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Unravelling the Relationship Between Stress and the Thyroid

Unravelling the Relationship Between Stress and the Thyroid

Unravelling the Relationship Between Stress and the Thyroid
©️ Pedro Figueras on Pexels

In our day-to-day lives, we all experience some level of stress. That, in itself, is not a cause for concern as stress is a natural human response necessary for self-preservation. To properly understand how stress poses a challenge to thyroid health and overall well-being, we first have to contextualize it. 

Stress may be acute, episodic, or chronic. Acute stress is the body’s short-term response to immediate or anticipated challenges or threats. It is a normal feeling, and should normally go away in no time once the stressor is eliminated. However, when a person frequently experiences acute stress, it becomes episodic acute stress. This may result in individuals finding themselves in a cycle of frequent stressors and eventually becoming prone to developing a mindset where they perceive everyday events as overwhelming crises. Chronic stress, however, is a prolonged and continuous state of stress that persists over an extended period. Unlike acute stress, which is a short-term and immediate response to a specific situation, chronic stress can linger for weeks, months, or even years. This type of stress can result from ongoing, persistent stressors that may be related to various aspects of life, such as finances, employment, or marriage.

More often than not, when the negative impact of stress is addressed, it has to do with chronic stress. Over the years, much research has been carried out on the apparent link between stress and thyroid disorders. Stress has increasingly been recognized as a factor that impacts thyroid health, although there still are uncertainties regarding the precise ways by which stress may influence the onset of some thyroid disorders.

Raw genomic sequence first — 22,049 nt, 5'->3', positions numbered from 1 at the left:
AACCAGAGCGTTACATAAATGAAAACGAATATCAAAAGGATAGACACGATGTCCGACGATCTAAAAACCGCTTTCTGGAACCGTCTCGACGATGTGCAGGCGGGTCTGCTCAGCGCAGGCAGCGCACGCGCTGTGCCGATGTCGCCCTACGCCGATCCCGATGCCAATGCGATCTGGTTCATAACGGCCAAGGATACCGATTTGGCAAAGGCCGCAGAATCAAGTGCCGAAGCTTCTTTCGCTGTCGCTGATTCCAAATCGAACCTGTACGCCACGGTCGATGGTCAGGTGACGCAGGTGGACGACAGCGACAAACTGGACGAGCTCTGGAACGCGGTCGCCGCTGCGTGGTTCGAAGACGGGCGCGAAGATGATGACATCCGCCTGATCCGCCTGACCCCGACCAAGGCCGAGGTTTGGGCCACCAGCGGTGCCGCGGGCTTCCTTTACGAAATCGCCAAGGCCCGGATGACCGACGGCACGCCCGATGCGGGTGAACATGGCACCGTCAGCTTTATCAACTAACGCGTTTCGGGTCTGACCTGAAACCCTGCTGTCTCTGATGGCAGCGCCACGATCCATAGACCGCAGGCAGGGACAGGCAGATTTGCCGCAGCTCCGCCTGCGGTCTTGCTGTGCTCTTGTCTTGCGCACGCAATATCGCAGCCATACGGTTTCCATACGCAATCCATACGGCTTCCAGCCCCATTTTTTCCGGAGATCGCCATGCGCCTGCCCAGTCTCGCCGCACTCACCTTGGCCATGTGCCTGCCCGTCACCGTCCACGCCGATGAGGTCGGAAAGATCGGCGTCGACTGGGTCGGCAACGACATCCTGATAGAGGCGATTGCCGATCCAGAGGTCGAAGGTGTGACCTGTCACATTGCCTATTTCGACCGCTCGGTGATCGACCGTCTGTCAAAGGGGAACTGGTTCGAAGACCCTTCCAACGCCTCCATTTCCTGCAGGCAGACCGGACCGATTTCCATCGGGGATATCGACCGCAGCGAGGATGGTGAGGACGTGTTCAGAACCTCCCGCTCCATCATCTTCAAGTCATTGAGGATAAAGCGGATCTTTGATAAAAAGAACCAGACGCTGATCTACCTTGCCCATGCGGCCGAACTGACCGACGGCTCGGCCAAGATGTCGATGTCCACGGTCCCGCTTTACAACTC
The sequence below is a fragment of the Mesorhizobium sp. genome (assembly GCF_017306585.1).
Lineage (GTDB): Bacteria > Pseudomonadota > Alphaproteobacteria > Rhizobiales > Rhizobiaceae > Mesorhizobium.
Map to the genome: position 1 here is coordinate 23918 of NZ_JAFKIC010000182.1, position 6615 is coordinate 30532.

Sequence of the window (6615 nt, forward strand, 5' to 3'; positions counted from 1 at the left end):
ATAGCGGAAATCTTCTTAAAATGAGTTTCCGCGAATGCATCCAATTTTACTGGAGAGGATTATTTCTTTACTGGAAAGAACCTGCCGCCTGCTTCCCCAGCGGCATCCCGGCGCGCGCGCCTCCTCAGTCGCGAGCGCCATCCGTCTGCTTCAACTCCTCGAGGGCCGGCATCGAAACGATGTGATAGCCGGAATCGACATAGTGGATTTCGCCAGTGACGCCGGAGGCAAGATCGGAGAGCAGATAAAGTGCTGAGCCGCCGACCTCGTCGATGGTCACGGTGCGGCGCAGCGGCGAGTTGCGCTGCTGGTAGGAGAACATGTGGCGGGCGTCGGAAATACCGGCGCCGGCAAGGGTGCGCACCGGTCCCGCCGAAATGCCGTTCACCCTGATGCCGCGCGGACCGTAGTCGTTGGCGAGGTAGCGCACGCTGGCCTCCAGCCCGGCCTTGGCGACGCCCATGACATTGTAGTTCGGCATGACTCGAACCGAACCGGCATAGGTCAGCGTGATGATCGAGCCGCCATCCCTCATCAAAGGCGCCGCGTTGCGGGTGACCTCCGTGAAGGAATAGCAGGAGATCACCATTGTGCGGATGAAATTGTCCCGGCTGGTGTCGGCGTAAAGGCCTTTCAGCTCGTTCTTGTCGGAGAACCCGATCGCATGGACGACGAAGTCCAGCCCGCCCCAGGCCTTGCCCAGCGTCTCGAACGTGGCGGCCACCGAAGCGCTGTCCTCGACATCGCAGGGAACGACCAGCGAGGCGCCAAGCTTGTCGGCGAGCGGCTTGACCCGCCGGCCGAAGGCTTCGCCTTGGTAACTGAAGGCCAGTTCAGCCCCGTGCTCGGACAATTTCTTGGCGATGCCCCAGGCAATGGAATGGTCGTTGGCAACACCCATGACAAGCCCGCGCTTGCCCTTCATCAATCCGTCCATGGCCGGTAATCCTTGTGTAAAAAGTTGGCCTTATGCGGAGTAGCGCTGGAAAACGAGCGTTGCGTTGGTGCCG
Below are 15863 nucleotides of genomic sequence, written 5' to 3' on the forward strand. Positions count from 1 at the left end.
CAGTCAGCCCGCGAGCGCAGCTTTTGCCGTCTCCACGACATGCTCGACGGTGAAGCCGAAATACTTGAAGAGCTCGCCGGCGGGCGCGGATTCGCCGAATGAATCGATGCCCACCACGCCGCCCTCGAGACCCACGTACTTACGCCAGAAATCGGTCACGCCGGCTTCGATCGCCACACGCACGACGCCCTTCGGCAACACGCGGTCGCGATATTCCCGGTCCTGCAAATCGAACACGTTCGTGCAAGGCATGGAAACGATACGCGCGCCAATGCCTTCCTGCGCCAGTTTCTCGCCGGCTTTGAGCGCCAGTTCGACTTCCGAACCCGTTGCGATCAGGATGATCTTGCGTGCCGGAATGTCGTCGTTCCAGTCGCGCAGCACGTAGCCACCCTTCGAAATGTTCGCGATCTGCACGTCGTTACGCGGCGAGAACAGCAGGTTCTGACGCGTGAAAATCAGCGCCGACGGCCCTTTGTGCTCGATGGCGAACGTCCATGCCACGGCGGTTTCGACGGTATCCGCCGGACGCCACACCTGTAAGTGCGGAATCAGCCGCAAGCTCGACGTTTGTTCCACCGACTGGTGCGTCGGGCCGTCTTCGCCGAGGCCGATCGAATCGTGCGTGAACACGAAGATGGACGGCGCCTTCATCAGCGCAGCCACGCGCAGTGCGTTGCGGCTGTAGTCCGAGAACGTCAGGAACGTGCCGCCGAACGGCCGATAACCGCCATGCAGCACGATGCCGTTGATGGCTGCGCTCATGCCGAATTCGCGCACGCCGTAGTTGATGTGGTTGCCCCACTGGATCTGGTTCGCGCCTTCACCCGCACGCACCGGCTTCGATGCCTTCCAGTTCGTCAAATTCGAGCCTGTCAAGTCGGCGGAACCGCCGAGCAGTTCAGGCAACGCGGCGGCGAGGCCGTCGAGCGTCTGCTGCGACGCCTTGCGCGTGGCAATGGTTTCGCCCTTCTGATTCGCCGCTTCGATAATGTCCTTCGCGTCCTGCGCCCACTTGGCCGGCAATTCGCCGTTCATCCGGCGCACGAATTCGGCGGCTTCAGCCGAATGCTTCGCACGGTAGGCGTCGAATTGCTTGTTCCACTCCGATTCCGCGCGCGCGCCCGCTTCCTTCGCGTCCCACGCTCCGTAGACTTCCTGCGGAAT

In the rest of this article, we will focus on:

  • What the “stress response” is 
  • The bidirectional relationship between stress and the thyroid
  • General tips on how to manage stress

What is the stress response?

The stress response is quite an interesting physiological survival mechanism that gets activated during moments of perceived threat or danger with the purpose of keeping us safe. When faced with stressors, whether physical or emotional, the body releases hormones such as cortisol and adrenaline, preparing it for a “fight-or-flight” response. The release of these stress hormones is mediated by the hypothalamic-pituitary-adrenal (HPA) axis.

Stressful situations may include financial challenges, having a huge workload with a fast-approaching deadline, grieving the loss of a loved one, moving from one city or country to another, or being late to work and stuck in a traffic jam. Such situations will likely elicit a stress response because the body perceives these stressors as “threats”.  

Cortisol, released from the adrenal glands that sit atop the kidneys, increases blood sugar levels as well as the use of sugar (glucose) by the brain. This hormone also slows down certain bodily functions such as digestion and growth processes that the body deems irrelevant in a fight-or-flight response.

Adrenaline, also known as epinephrine, is also quickly released from the adrenal glands in response to stress. When this happens, your palms may get sweaty, and your heart starts racing, as more blood gets to the brain and muscles, thereby increasing blood pressure. Essentially, you become more alert and gain more energy to deal with the stressor (or perceived threat) in the moment.